19 August 1997

Reduced pneumonia risk for grass-weaned calves

SUCKLER producers should consider weaning calves at grass to reduce risk of pneumonia outbreaks at housing.

So says George Caldow, senior officer at SACs St Boswells veterinary investigation centre, Rox-burghshire.

"Weaning calves onto grass is essential, and ensures weaning is completed smoothly. Good producers in this area have been doing it successfully for a number of years now, and it will reduce pneumonia risk."

Kelso vet Robert Anderson says cows should be housed after weaning, while calves are turned back out to grass.

"If calves are adequately creep fed pre-weaning they wont be depedent on their mothers, taking milk only for comfort. Abrupt weaning such at this doesnt appear to cause concern."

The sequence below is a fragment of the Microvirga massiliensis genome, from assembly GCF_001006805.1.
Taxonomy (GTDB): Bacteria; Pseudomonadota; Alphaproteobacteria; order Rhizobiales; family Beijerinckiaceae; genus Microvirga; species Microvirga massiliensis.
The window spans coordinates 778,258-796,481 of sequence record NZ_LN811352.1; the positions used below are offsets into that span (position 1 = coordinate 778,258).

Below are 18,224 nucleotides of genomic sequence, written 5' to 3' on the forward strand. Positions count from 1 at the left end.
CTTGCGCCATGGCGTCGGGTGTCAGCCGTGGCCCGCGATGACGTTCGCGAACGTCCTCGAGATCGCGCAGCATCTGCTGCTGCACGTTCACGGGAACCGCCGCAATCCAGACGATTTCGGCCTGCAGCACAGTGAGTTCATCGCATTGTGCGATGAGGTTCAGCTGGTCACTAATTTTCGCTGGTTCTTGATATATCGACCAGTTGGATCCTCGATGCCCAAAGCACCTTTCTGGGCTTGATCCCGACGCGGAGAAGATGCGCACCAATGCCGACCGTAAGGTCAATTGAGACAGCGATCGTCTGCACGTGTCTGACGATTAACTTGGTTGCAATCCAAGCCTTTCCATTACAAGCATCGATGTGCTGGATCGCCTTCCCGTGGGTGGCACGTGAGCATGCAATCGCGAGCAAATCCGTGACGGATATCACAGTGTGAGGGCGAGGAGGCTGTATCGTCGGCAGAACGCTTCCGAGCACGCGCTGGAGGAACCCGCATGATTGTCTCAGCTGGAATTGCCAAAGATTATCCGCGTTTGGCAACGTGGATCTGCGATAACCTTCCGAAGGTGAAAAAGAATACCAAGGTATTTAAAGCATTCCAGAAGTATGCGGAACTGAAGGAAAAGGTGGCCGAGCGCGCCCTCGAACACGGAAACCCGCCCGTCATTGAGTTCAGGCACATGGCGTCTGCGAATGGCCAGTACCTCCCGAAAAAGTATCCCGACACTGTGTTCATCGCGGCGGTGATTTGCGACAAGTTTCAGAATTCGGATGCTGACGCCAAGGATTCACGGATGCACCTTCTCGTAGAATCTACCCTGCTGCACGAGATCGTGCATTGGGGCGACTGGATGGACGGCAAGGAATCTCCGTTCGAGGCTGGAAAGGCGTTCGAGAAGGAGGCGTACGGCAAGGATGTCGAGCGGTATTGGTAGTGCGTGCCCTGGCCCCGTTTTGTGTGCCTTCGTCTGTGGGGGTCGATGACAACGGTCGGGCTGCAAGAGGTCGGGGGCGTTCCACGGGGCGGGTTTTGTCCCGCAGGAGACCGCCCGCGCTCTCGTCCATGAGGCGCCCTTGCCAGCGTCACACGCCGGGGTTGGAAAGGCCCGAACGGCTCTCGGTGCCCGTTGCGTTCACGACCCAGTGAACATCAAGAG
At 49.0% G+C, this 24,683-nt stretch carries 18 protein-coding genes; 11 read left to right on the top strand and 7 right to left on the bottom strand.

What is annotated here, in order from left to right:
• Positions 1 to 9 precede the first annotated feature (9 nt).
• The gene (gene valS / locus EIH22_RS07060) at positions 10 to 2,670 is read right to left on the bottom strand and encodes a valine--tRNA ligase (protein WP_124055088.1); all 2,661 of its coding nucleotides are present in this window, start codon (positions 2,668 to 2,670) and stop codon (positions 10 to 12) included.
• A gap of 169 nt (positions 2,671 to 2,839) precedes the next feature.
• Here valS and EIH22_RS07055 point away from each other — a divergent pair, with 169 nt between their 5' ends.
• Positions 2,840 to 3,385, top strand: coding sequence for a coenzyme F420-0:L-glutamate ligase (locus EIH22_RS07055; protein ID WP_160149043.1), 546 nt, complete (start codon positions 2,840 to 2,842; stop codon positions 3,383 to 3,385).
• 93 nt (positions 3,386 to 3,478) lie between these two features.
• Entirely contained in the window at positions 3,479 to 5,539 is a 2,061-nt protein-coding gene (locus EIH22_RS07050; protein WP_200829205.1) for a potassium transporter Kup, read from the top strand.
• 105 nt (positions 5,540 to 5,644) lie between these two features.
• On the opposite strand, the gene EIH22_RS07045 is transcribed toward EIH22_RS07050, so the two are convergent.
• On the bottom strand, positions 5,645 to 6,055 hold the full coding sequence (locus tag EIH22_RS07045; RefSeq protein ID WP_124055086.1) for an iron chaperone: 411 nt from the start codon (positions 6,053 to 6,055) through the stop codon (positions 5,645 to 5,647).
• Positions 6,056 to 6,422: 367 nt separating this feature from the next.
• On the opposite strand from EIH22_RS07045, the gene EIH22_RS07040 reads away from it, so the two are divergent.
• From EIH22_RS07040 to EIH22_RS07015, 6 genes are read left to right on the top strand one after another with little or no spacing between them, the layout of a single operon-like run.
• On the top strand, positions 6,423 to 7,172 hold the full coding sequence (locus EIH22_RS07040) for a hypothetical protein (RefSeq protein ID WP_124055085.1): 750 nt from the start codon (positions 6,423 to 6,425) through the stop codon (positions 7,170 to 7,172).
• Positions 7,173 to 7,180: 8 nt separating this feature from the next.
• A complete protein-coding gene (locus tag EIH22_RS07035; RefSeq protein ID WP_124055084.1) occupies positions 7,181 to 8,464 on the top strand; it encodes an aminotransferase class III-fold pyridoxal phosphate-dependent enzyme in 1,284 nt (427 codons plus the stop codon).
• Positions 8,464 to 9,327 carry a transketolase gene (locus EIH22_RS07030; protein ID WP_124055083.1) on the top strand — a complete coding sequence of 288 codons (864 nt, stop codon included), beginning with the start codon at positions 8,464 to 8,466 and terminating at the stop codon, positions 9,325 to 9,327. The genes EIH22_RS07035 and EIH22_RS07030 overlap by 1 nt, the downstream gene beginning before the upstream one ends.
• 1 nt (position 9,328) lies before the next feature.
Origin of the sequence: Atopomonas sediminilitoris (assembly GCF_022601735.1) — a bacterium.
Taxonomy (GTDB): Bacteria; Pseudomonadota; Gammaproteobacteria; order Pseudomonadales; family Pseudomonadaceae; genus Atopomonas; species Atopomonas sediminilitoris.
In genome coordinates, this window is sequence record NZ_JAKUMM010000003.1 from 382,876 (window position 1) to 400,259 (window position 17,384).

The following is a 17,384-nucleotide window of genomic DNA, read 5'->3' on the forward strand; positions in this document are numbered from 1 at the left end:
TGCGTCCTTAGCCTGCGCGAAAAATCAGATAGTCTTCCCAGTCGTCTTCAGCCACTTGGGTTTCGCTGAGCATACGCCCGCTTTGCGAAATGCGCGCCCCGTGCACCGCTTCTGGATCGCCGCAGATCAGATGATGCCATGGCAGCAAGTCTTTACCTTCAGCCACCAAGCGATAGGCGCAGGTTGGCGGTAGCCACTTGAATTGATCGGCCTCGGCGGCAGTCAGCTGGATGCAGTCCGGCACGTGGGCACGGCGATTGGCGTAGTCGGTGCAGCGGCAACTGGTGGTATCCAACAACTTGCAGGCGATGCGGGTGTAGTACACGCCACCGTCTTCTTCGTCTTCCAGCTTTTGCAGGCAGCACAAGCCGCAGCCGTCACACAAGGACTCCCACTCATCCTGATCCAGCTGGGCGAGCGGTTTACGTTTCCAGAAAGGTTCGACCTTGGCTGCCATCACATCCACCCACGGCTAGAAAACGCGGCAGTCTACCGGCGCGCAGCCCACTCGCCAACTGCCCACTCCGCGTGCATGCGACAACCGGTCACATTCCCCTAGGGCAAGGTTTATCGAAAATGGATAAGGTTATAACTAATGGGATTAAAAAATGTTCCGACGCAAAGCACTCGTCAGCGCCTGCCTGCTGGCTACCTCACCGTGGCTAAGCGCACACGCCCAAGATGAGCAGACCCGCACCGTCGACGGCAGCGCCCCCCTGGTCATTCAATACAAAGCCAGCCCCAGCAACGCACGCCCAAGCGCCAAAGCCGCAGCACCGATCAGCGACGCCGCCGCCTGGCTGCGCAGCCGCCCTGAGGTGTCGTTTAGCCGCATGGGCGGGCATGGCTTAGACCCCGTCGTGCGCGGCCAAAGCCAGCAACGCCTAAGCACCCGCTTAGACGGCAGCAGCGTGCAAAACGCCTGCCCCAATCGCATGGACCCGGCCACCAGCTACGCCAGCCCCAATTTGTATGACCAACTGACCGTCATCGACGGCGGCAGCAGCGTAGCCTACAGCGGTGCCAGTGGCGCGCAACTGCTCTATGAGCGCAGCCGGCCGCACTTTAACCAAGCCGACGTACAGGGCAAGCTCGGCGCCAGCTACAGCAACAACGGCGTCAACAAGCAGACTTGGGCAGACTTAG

Phil Scott of Edinburghs Dick Vet field station warns that bought-in suckled calves should be turned out after arrival home to reduce pneumonia risk.

Such calves should be outside, or in an open yard for at least a week before housing. "This will allow them to settle," says Dr Scott.

He also says that calves which have not been wormed on a staged programme could now be treated. "Dosing calves now with an avermectin product will protect against lungworm and type one Ostertagia."

Where there have been pneumonia concerns in previous years, Mr Caldow advises producers to employ a specialist to review housing and identify concerns. "Checking ventilation and space allowances will not prevent pneumonia, but will help reduce risks."

&#8226 Some RSV vaccines will protect calves in the presence of maternal antibodies, and not as stated in Livestock, Sept 5, 1997.n